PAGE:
Alton Evening Telegraph from Alton, Illinois on June 5, 1952 · Page 2
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Alton Evening Telegraph from Alton, Illinois · Page 2

Alton, Illinois
Issue Date:
Thursday, June 5, 1952
Page 2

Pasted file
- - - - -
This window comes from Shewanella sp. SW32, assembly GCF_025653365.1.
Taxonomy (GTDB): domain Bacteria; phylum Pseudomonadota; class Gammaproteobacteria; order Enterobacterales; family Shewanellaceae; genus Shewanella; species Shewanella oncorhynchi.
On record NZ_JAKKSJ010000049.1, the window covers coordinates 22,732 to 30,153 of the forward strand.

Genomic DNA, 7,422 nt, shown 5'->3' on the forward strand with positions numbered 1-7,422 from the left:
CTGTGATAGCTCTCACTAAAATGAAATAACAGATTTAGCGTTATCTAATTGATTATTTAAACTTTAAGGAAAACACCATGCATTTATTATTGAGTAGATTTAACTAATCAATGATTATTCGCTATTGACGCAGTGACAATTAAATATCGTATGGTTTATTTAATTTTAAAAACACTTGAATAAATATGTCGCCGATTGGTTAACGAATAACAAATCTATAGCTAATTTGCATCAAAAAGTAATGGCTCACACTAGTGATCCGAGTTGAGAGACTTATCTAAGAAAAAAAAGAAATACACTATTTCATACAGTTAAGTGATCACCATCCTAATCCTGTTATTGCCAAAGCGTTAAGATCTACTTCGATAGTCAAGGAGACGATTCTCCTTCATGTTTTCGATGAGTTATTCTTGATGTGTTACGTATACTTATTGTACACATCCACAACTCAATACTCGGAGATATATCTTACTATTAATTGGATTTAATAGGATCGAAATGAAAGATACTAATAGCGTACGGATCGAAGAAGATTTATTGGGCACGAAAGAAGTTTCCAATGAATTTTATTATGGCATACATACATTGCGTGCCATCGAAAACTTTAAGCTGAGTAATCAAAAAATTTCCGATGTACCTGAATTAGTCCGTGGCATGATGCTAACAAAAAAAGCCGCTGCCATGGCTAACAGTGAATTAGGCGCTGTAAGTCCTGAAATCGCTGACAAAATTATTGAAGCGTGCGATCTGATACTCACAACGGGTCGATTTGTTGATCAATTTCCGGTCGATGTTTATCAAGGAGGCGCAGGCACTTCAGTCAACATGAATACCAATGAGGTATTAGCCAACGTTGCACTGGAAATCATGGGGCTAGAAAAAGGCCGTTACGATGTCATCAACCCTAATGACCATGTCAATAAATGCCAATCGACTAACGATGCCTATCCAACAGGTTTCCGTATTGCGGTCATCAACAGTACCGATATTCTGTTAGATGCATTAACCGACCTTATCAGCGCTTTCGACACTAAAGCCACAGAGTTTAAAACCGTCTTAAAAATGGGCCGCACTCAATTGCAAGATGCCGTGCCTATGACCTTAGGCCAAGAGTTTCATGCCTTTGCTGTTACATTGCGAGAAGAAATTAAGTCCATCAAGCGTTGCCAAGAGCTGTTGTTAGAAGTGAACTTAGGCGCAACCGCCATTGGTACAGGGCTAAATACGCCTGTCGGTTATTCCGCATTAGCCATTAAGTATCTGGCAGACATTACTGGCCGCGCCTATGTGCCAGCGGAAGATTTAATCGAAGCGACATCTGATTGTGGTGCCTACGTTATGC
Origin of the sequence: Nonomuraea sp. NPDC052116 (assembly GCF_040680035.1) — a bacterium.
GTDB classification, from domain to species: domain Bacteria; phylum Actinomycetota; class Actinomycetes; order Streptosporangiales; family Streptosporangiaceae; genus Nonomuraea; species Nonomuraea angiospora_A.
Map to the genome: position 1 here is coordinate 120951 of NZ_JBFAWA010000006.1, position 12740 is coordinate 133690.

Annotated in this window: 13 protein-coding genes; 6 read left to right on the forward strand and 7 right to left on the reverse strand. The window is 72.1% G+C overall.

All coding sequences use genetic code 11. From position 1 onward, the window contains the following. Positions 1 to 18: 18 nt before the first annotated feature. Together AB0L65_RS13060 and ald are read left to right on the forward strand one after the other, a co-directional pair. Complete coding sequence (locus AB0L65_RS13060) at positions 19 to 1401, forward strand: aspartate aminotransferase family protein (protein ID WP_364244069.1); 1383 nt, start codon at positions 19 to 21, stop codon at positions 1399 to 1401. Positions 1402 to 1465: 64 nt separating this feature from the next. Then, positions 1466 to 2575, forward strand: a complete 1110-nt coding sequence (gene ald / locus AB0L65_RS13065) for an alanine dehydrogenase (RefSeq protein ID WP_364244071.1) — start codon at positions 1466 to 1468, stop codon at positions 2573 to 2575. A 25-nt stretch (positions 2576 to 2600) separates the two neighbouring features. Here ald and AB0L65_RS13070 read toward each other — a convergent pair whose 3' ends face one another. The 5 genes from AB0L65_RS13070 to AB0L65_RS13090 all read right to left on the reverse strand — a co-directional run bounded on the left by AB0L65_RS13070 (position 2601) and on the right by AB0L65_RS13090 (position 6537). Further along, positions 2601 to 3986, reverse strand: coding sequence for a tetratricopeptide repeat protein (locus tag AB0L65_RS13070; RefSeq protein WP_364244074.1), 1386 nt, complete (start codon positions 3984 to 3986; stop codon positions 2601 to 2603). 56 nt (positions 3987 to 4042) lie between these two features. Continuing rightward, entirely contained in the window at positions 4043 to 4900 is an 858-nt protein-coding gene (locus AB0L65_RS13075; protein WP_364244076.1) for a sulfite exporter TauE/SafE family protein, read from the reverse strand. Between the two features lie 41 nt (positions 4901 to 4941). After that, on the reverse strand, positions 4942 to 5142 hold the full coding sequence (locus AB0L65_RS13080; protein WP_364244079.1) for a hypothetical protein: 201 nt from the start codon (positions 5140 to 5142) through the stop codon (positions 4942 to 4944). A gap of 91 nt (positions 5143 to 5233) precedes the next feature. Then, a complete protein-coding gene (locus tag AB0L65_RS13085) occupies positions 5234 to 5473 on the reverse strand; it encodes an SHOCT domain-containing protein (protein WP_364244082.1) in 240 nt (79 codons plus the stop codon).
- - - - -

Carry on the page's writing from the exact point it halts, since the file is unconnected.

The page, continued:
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fc AjBi^^iJ> ^^j^t w^^^^^a^ ALTON EVENING TELEGRAPH je Prisoner RelatesCnielty Conducted Wednesday sir%fee* to* ttefman to Bit j Jutie 5~ North Ko»W today hew court", behlrtd barbed ntftrkfca* him for death by beating fceeause he deposed Com- prisoner said he execution only because he and 16 other anti-Communists were ris&i&f ty American Infantrymen yeifertlay. , However, he showed injuries he said were in tfewy Weffes, 6?, of Bethalttt. civil engineer, were conducted at 2 p. m. Wednesday in East Alton Methodist Church by the Rev> William fcobartsofi, pastdr of North Alton Baptist Church, assisted by the Rev. C, M. Carlton; Mrs, Mildred Robinson was 1 soloist and she was accompanied on the organ by Mrs. Joe Nolanl. Pallbearers were Walter Hale. Leslie Prehn, T. P. Eggmann, Joe Nolan, Leonard Adkinson, and A. V. Andrews. mansr, Body Is Found Rites for DeowningVictim Pmtal Wvrken Still Hoping for Their Payday Set Friday Get). Ike flieted during a week of "painful questioning" before his trial. The 17 prisoners were found tied ..up In a, tent by soldiers who entered tough compound & tqid haul' ed down Communist flags and signs, Two of the anti-Communists were near death from beatings and starvation. „, The young soldier fearfully 1m- Jployed newsmen who talked with Miim through an Interpreter not to 'dfvulge his nanie because his fatally still lives in North Korea. IBs story: Anti • Communists were tried secretly at night in, the compound holding 4200 North Koreans. Prisoner^ condemned to die were gagged to smother their screams and beaten to death with tent There, wete 15 executions in his compound. • About 200 anti-Communists still 'are In the compound.. Red leaders know who they are*. ' ; • He was' a fame* before the war • and was a private in the North Continued From Page 1. '^Korean army when captured in «'October, 1950. He has been a pris,- oner on Koje since February. 1951. •' UN officials said he was not se$legated when prisoners were Screened because Communist leaders controlled his Compound so tightly no screening was permitted. .--The leaders told camp officials all .* prisoners In the compound wanted " to rejturn to Communism Geii. Douglas MadArthur and would consult him about Far Eastern policies If elected. MacArthur Openly supported Taft In the latter's head-on delegate clash with Eisenhower in the South Dakota primary. 5. He refused to discuss personalities when asked if he would support Sen. Joseph MeMafthy (R-Wis) in the latter's bid for re- nomination. Eisenhower .said he believes in uprooting Communist influence from government but "I believe it can be done without besmirching the reputation of any innocent man." 6. He has given no thought to cabinet appointment and can not say whether he would name a Negro to the cabinet. 7. He has no connections with the Trumah administration that would prevent him from attacking its policies. By THE ASSOCIATED PRESS Taft and Eisenhower Opponents of '*, -• Continued From P*ge 1. } must -replace 'pres'ent electric cars - at cost of 1900,000, niake bridge re• pah's of $4450', replace the Mitchell • overhead at $250,000, and make , track renewals at $99,712, a total o,f ' $1,354,162. Its estimate on bus \ transportation showed a capital outlay of only $200,000. ' Several motorbus lines, who see ; the Terminal attempting to invade i their certified routes as .an active .' competitor apparently were with; holding most .of , their fire for • the : hearing tomorrow on the bus route * phase of the Terminal's program. The attorney, for Citizens ,Coach -, Co. asked that an order be entered , directing * the petitioner to show ( why it should be granted bus serv- j ice rights encroaching on a route . already certificated to his com-. , William J. Walsh as attorney for . the Alton-Wood River Bus Co. entered a general objection to the joint proceedings, questioning the sufficiency of the application to the • state commerce body. Attorney Olsen of Springfield for Jacksonville bus line, objected on a jurisdictional point, saying his company felt it improper for a hearing at this time on competing •bus service because a hearing di; rectly on this matter was set for Friday. Later US Examiner Lyle over; ruled a respondent's objection for ; Jacksonville Bus line to admission ; of a statement by President Ward of the Terminal that his company : proposed to substitute busses for the electric trains. W. C. Myers, head of Citizens Coach and Brown Bus Lines, was present at, the hearing although still recuperating after a severe. illness and surgery. Ralph Coons BRT local president, and a group of trainmen, were among spectators. Floods in the Zambesi and Pung- we rivers threaten rail traffic in Mozambique. were locked In a neck-and-neck scramble for South Dakota's 14 Republican presidential-nominating votes. Returns from the Tuesday primary— the last Taft-Eisenhower direct clash before the GOP national convention next month—show the senator 591 votes ahead of the general, with only 16 precincts missing. Returns from 1931 of South Dakota's 1947 precincts give; Taft 64,700, Eisenhower 64,109. " Eisenhower made four main points .in his speech Wednesday night his first since he stepped out of uniform. With a crack at the Democrats-^- Vone party has been in power top long"—Jie called for: 1. Cooperation between the "economic elements of our country." • : ,•..., ;.•'-, -•.••' 2. Battling inflation by bringing the national budget "under control." 3. Eliminating of "waste, duplication and 'extravagance" from taxation machinery. , 4. An end to "gradually abjsorp- tion by the central government of functions thai belong to local communities and to the individuals.*' Elsenhower winds up his Abilene visit-and goes fo New York tomorrow night. He has a news conference scheduled Saturday 5n New York. I Among Democrats, Sen. Estes Kefauver of Tennessee and President Truman had a conference date at the White House today. The President has shown no enthusiasm for Kefauver's candidacy for the party's presidential nomination. Truman says he wants to remain neutral and Kefauver said yesterday: "I think that's what the president should do." Kefauver is fresh from primary victories in South Dakota and California. Kefauver and California Gov. Earl Warren, who seeks the GOP presidential nomination, ran away with the California primary votn. The prizes—70 Republican and 68 Democratic delegate votes—helped push Kefauver way ahead in the Democratic delegate - gathering race and assured Warren of a strong voice in the Republican national convention. The Associated Press tabulation of pre-convention delegate strength, based on known and conceded preferences, now stands: Republican — Taft 420, Eisenhower 387, Warren 76 (not counting South Dakota). Democrat—Kefauver 244, Sen. Richard Russell of Georgia 86 Vi, Mutual Security Administrator W. Averell Harriman 85%. found near the point where his empty boat had been recovered, the body of Jack Holman, Sr., 63. Hartford man drowned Sunday morning when he fell out of his motorboat apparently; was removed from the Mississippi shortly before 7 p. m. Wednesday. George Keck, 193% Goulding avenue, East Alton, a commercial fisherman, was baiting a trotline at a dike near the Missouri shore acrossMhe river from Wood River when shortly after 6 p. m. he saw the body floating In the backwash behind the dike. Keek's wife was in the boat with him. The fisherman fastened a line from the body to the dike and returned to the Illinois shore where he reported the discovery to Wood River police who then notified Hartford Police Chief James Hall. Hall notified Deputy Coroner Ed Marks of Wood River who secured a cruiser piloted by Harry Lawton and, accompanied by Joe Dooling, all embarked to the place where the body was moored and returned it to a waiting ambulance at Standard Oil Co, pumping station south of Wood River. Later the body was moved to the Streeper funeral home at Alton. Marks said he has tentatively set the Inquest for 7:30 tonight at his funeral home, 633 Lorena avenue, Wood River. There will be no autopsy, the deputy coroner said, as there were no evidence of any violence and the circumstances make it apparent that Holman fell from his boat and drowned. Holman had left the Illinois shore early Sunday morning, presumably en route to the Missouri shore to cut beanpoles. At mid-morning, his motorboat was found where it had beached itself on a dike and its motor was still running. It was not until later Sunday that the ownership of the boat was traced and search was begun for the body. Previously the search for the body had slackened and Miss Nellie Holman, a daughter, told the Telegraph her brother was about the only one left searching. She said her father's eyesight was poor and that he was blind in one eye and expressed a theory that he might have become.lost while trying to swim to shore, Holman, a railroad section worker, with New York Central for 30 years, had resided in the Hartford, Wood River and East Alton area for the past 28 years, moving to Madison county from Carlinville. He was born at Vandalia, a son of the late James Holman and Mrs. Holman. His mother, who is among the survivors, resides at Carlinville. In addition to his mother he Is survived by his widow; Mrs. Lillian Hazel Holman of Hartford; four daughter, Mrs. Erriia Massey, St. Louis, Mo.; Mrs. Nellie Watts, Wood River; Mrs. Martha Lehman, Hartford, and Miss Joy Bell HOl- mari, Hartford-* five sons, Thomas Wesley, Wood River; Fred and Frank (twins) and John of Hartford and Jack jr., East Alton, and a sister, Mrs. Dolly Rehl, Carlinville. The body is at Streeper funeral home, Wood River, where funeral rites will be conducted at 2 p. m. Friday. Burial will be in Woodland Hill cemetery, Wood River. Friends may visit the funeral home after 5 p. m. today. WASHINGTON, June S, £-Half a million postal and other fedetal workers who haven't been paid for the last month were hoping the House would get back on the job today and vote some money for them. Their overdue payrolls constitute about half of a compromise $071,342,641 Appropriations bill that had a high priority on today's House docket. it previously had passed both the House and the Senate but a 4 deadlock over Senate language withholding funds to enforce the President's seizure of the steel mills delayed final action. Monday's Supreme Court ruling in the steel ^ase ended that deadlock. ,But when the bill hit a new obstacle—widespread absenteeism among House members. A House vote earlier this week was blocked because a quorum Was not on hand. Better attendance was expected today, with" the Senate ready to act as soon as the House votes. Many federal workers missed their June 1 paychecks because Congress had failed to pass the bill on time. Thousands more face payless paydays If the bill doesn't become law soon. Most of those now affected are postal employes. Congress appropriated the pay money in regular bills passed previously, but seubsequently gave pay raises that used up the money ahead of schedule. New appropriations for the fiscal year starting July 1 can't be used until then. The money in the pending bill would supplement funds provided for the fiscal year ending June 30. City Planning Problems Grow GAAG Group Sees Neet i'or Area Unity President Won't Be Nominee Or Create Disorder WASHINGTON, June 5. ff— President Truman said today he will attend the Democratic national convention' after it has chosen its presidential nominee— and he will not be that nominee. The President added that he'd like to attend the whole Chicago convention but won't do so because his presence might create a disturbance. Truman was told at his news conference some Republicans have said he is engaged in a "devious plot" to get the nomination for himself. This he denied and said such charges usually originate . in warped minds. Of yesterday's statement by Gen. Dwight D. Eisenhower that the Democrats, have been in power too long, Truman replied it is up to the people to decide that. He declined further comment on Eisenhower's opening campaign speech, saying he is not at all interested in the Republican pre- cbriven'tion race. Albert Welling Estate Bequeathed to Widow EDWARDSVILLE — Filed Wednesday in probate court, the will of Albert Welling, Alton, who died May 21, bequeaths his entire estate to the \vidow, Mrs. Anna C. Welling. Welling, 72, a caretaker for 27 years at Elmridge, the home of Miss Eunice C. Smith at Alton, previously was an employe of Illinois Glass Co., predecessor Owens-Illinois Glass Co., founded by Miss Smith's father, the lato William Eliot Smith. A petition to probate the will, filed by a daughter, Mrs. Ruth Welling Starkey of Alton, was sot for hearing i-xecuted last June 18, named the widow as sole beneficiary. Value of the estate was estimated at $10,500 in the petition for probate. Mrs. Sarah B. Starhuck Rites Held Wednesday With the Rev. Raymond L. White, pastor of Mt. Gideon Baptist Church, East Alton, officiating, funeral rites were conducted at 2 p. m. Wednesday in Streeper funeral home WoodjRiver, for Mrs. Sarah Belle Starbuck, 73, of East Alton. Burial was in Woodland Hill cemetery- A sextette, accompanied by Mrs. Ruth Maynard, sang two selections. Pallbearers were Joseph Ackerman, T, S. Bilyeu, Horace Barnett, Barrfey Duvall. Bailess Newell and Herman Johnson. Red Tape Stifles Song LIVERPOOL, ting., June 5— fl>— Beniamino tenpr, offered to sing for Korea- bound British troops he met at a The cOmplicatioijs of a . metropolitan area were pointed u Wednesday evening at a meeting o the, Greater Alton Association o Commerce city, township anc county planning committee held a the Mineral Springs hotel. C, H Sheppard is the committee chair man. One of the most complicatet subjects discussed at the meeting was the problem of handling ai area within the Alton fringes with a population of 15,000 people out side of any regular Incorporatet town or city. It was the consensus of the meet Ing that the number one problem was that of getting coordinated planning within the Greater Alton Wood River-Godfrey townships so that short planning would not fur ther distort the picture for the community-at-large in the years ahead. Some of the programs with in sufficient long range program ming include the highway systems recreational facilities, parks, city and county zoning, traffic codes transportation depots, sewage dis posal, parking and industrial loca tions, a committeeman said. It was pointed out that the area now represents a population o: more than 80,000 people and planning for the future nhould be on the basis of a major industrial city program. The committe voted to invite Don Morgan, community planning expert of the University of Illinois, to come to Alton and advise with leading citizens on meeting the challenge of the future. The Wood River' Township Chamber of Commerce, Alton Dlstriol Manufacturer's Association and all public officials will be invited to take part and discuss possible formation of an area-wide organization to bring about orderly and planned growth within the community-at-large. Albert H. Terry sr, Rites at Independence Funeral services for Albert H. Terry, sr., 88, who died Saturday at the home of a son and daughter- in-law, Mr. and Mrs. Albert Terry, jr., in Wood River, were conducted at 1 p. m. Tuesday, in First Methodist Church, Independence, HI., by the Rev. James C. Bryant. Burial was in Independence cemetery. Mrs. Sherman Redmeyer and Mrs. Kenneth Kelk, with Mrs. Leonard Wagley as accompanist, sang. Pallbearers were Ben Obermark, Edward Gross, Walter Maedeker, and Hugh Harrison. At a public dinner in London the Marquis of Anglesea said British hotel and boardinghouse vegetables tasted like a mixture of rejected rubber and discarded table napkins. Government Seeks Easier Conviction of Gamblers By CttAftLES MOLONV WASHINGTON, June 5~/P-The government means to make it easier for Its tax collectors to convict gamblers who evade paying the SSO-a-year occupational tax Congress imposed on them last fall. fd do ih the Internal Revenue Bureau started steps today to require numbers operators, bookmakers and other bet-takers jo pay the tax before they start operating. Now, they're required only to pay their occupational tax by the end of the month that they start In the gambling business. Changing a tax regulation involves so much red tape, however, that the pay-before-you-go rule for gamblers can't be made effective before Sept. 1. The bureau has convicted about 50 gamblers of evading the occupational tax since it was impose:! last November. But it's having no easy time trying to enforce that law or A companion tax Congress passed last fall to nick gamblers !or 10 percent of the amount of bets they take in. For one thing, the bureau asked Congress for money to hire 7000 additional agents and Congress refused, so the bureau is having (o rely largely on local police for tips and evidence against tax- evading gamblers. Also, a federal judge at Philadelphia recently ruled the occupa- ional tax was not valid because it was " v a police measure under :he guise of A tax law." The Supreme Court would have to agree, however, before the bureau could get rid of its enforcement leadache. Other district judges have upheld the law*s validity. Where convictions have been obtained, sentences have tteen modest for the most part. Pines inv posed so far range from $28 to 52000. Judges have given Jail sentences of up to a year and a day, but officials said the sentences have been suspended in many cases. Revenue receipts from the two comparatively new taxes oft gamblers have failed so far to come up to even one percent of the 400 mil- liori dollars a year Congress estl mated they would bring. The 10 percent levy on bets have yielded only three million dollars, the occupational tax only about $575,000. Baby Boy Is Injured In Two-Car Collision WOOD RIVER—A 13-month-old boy was injured shortly before noon today in a two-car collision at the intersection^ of Whitelaw and Acton avenues. Jimmy Nicosia, son of Mr. and Mrs. James Nicosia, 552 Metzger avenue was taken to Wood River Township Hospital for emergency treatment and X-rays. The extent of his injuries was not known at noon. The boy and his mother were passengers in a car driven by Mrs. William Errandi. 11 South Main street. Driver of the other car was Dr. L. L. Baker, Wood River physician and surgeon. Dr. Baker was traveling north on Whitelaw avenue. His car collided with the right side of the Errandi car which was traveling west on Acton. Extensive damage was done to the front of the 3aker car and the side of the Errandi car. THURSDAY, JUNE J, 19S2 UN Negotiators Pat on Pows Truce Talks Remain Stalled MtlMSAN, Kotea, Jun§ 8 * UN truce negotiators today accused the Communists of Insisting that thousands of Allied-held war prisoners be chained or handcuffed and shipped back to the Reds like cattle. MaJ. Gen. Wllllafn K. Harrison told the Communists their demand for forced repatriation of all Allied-held prisoners "falls on deaf ears. The UN will not forcibly and violently drive to your side «nyoht who resists returning to you." He reiterated that the UN screening program showed ''Incon- trotfertibly" that 100,000 prisoners would rather die than return 'to Communism. The chief UN negotiator's address came after North Korean Gen Nam H charged that recent outbreaks of violence on Koje Island have proved the Allied principle of voluntary repatriation "unterly bankrupt." , The negotiators will meet (Friday at 11 a. m. in Pahmunjom. Light Aotlou SEOUL, Korea, June 5, IP— Ailed and Communist patrols skirmished Wednesday through one of the lightest action days of the stalemated, 23-months-old Korean war. The biggest Communist units met by United Nations patrols, on the central front, numbered about 30 or 40 men. The infantrymen traded irief volleys. Vacation-Time Bargains for The Play Crowd THIY NIID FOR SPECIAL FACTORY RELEASE to Tlttl C8IBIT MIN TO HAVf A PUN - Leonard Berry, J director of the National Retail Credit association, sooke rs of the state organisation meeting at Mineral Sp^ng . At left is Clyde Bom a i\, and right, WJter T. WootOGo!<: GIRLS'BLUE JEANS Made of 8-oz. Denim, all sanforized GIRLS' PLAID SHIRTS Wrinkl-Shed Cotton in bright colors GIRLS SWIM SUITS In colorful satin lastic, all sizes CHILDREN'S SUN BACK DRESSES Just the thing for summer fun pier here last night just before he sailed for Canada. "But," he am told that I cannot because of what you call 'red tape.' " GIRLS' T-SHIRTS Miss Japan Chosen TOKYO, June 5 -ff~ Himeko SANDALS Choice of colorful •tripw or plain Kojima was selected today as Miss Japan to compete in the Miss Uni- Long Beach, BOYS' BOXER SHORTS year-old Kojima is In plain color gabardin* weighs 124 pounds. Offered regularly at better stores everywhere at 2.98. We have secured this lot of 200 pairs of first quality all leather sandals to sell at the never BOYS' SWIM TRUNKS In bright colored print*, only before low price pf BOYS' BLUE JEANS 8-oj. denim •onforiied BOYS' SPORT SHIRTS choice of many 1 95 bright patterns ... POLO SHIRTS In colorful stripes .... SECOND FLOOR fake Elevator Visit Alton's Most Complete Shop for Children ol All Ages /lir.Co,ndJtionid Gately Bldg. Wept 3rd St. MRS. JANE EDWARDS, who marked her 82nd birthday a/ at her ho/ne, 231!? Edwaioi iiieet.—Staff photo,